Over the past three months, we’ve provided rules and guidelines for feeding a homemade dog food diet, but getting started can still seem overwhelming. The recent pet food recallshave left many people wanting to switch their dogs quickly to a homemade diet, at least short-term. Despite their fears about commercial pet food products, however, many have hesitated to start feeding a home-prepared diet, concerned that their diet would be less than perfect.
Our advice? Don’t worry about achieving the ideal diet from day one. Adult dogs will do fine on a limited diet for two or three months. If you want to continue to feed a homemade diet for longer than that, or if you are feeding a puppy, it becomes more important to ensure that you are feeding a wide variety of different foods in appropriate proportions to meet all nutritional needs. As you become more experienced with shopping for and preparing your dog’s food, and especially as you observe your dog’s response to his new diet, you can improve and adjust your recipes as necessary.
This month and next, we’ll hear from owners who feed their dogs a homemade diet, and learn from them how they go about it, including tips and tricks for finding, preparing, and storing food.
Since cooked dog food diets are less intimidating than raw dog food diets for most newcomers, we’ll start with owners who feed their dogs cooked foods. Next month, owners who feed their dogs raw foods will describe their protocols.
Pet Food Recall fears spurs switch
Karen Engman, of Murrieta, California, has four Boston Terriers and one Pug, ranging in age from 5 to 12 years old. She decided to switch her dogs to a home-cooked diet due to fears about the recalls. Below, she describes her protocol in detail:
I began feeding my dogs a home-cooked diet a few weeks ago, after reading a number of diet-related books and websites and joining a dog nutritionlist. My dogs weigh about 25 pounds each, so I feed them each 10 ounces of food (2.5 percent of their body weight) daily divided into two meals. Each day’s ration consists of the following:
■ 75 to 80 percent animal protein (7½ to 8 oz), consisting of 5½ to 6 oz meat (beef, chicken, turkey, canned salmon, or sardines) and 2 oz yogurt, cottage cheese, kefir, or one egg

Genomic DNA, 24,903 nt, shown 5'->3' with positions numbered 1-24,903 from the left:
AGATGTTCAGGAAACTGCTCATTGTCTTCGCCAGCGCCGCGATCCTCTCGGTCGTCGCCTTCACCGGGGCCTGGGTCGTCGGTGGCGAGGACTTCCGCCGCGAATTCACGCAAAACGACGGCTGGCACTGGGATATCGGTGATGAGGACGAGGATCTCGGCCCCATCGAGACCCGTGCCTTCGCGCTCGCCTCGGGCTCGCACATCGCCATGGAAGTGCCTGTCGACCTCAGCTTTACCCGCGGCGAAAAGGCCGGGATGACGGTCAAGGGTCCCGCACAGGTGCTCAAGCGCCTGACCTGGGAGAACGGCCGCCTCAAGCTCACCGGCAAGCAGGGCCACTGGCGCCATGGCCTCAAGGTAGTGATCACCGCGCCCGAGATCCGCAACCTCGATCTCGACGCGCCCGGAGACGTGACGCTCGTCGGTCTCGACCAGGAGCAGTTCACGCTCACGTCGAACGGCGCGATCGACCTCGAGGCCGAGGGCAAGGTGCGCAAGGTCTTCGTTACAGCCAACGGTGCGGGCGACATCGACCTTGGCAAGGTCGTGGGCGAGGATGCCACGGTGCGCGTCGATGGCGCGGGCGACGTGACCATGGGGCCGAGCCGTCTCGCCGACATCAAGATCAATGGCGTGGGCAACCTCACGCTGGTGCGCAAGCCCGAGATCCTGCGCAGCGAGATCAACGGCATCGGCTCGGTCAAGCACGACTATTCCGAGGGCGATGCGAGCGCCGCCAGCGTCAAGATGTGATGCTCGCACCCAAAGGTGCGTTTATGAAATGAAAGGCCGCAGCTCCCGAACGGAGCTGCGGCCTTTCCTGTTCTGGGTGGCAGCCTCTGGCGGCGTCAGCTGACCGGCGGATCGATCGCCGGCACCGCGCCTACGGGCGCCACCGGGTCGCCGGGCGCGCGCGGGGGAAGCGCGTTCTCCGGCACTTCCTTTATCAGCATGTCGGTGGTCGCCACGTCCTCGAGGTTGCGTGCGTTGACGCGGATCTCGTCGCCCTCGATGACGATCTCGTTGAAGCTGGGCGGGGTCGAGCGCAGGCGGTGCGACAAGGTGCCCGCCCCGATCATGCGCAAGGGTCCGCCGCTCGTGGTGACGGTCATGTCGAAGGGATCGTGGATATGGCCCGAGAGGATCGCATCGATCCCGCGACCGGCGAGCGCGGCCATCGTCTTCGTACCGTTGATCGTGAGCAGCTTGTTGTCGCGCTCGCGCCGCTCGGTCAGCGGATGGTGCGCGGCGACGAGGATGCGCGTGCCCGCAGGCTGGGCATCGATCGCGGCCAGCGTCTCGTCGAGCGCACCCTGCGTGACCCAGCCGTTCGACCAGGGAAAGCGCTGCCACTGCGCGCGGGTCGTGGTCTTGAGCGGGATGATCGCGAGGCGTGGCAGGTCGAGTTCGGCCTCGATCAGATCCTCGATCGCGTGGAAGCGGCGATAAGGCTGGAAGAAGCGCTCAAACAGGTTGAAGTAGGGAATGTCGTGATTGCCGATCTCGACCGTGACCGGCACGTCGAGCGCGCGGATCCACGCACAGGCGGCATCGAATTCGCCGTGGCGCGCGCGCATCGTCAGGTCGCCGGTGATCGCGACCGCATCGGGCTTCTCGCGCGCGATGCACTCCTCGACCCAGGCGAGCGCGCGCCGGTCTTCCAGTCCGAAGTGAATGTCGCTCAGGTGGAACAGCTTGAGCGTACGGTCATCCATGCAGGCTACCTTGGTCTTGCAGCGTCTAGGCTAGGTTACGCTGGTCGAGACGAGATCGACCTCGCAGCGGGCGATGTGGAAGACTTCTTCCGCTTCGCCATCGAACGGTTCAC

■ 5 to 10 percent organ meat, consisting of ½ to 1 oz kidney or liver
■ 15 percent veggies, consisting of 1½ oz broccoli, spinach, cauliflower, sweet potato, zucchini, carrots, dark leafy greens, and/or cabbage
I also give the following supplements to each dog daily:
■ 1 fish oil softgel (EPA 180/DHA 120)
■ ¼ tsp Berte’s Immune Blend, ½ tsp Berte’s Ultra Probiotics, and ½ tablet Berte’s Zyme (digestive enzymes) with each meal
■ 500 mg calcium (¼ tsp dried, ground eggshell). Note that I do not add calcium when feeding canned fish with bones.
I cook, mix, and freeze one to two weeks’ worth of meat, organ meat, and veggies; I add dairy and supplements right before feeding. I puree the veggies in a food processor, and stay away from white potatoes, tomatoes, eggplant, and peppers, as my older girl has arthritis. I have elected to feed no grains or legumes.
When I make up the food, I cook the meat first, then puree the veggies, and then prepare the organ meat (my dogs will not eat raw liver, so I now braise the liver and then puree it in the food processor).
I bought a number of 9½-ounce and 14-ounce stackable plastic containers. I put a container on my kitchen scale and start measuring in the different portions of meat, organs, and veggies until it totals 8 ounces. Most meals will fit in the 9½-ounce containers, but occasionally I use the larger ones for the bulkier chopped-meat meals. Each container has one day’s food for each dog, which I feed half in the morning and half at night. I store food for two days in the fridge and pop the rest in the freezer.
I buy fresh meat (chicken, turkey, beef) and canned salmon at Costco. I buy veggies at Costco as well, usually splitting whatever I get between the dogs and the humans in the house, so one unexpected benefit is that we are eating a greater variety and quantity of vegetables than we have in the past. I get organ meat from my local Stater Brothers, which has a wonderful butcher department. I’ve had trouble finding kidney, so I’m just feeding 5 percent liver right now.
Two dogs had some problems with the diet change, despite my doing a slow transition. One developed loose stools for a few days, but is now doing fine on 100 percent home cooked. The other has always had a sensitive stomach and has had problems with regurgitation. She is still on half kibble/half home cooked while I try to figure out what part of the new diet is not agreeing with her.
In the short time I’ve been doing this, I’ve noticed less gas and firmer stools, and my oldest girl’s skin seems less flaky (she has had dry, flaky skin since she came into rescue last August). They all love the new food (other than the raw liver!) and “dance” for their dinner now. It really is not that difficult; in fact, once I figured it all out and went through the process of doing it, I thought it was too easy and that I must be doing something wrong!
Our comments on Engman’s diet: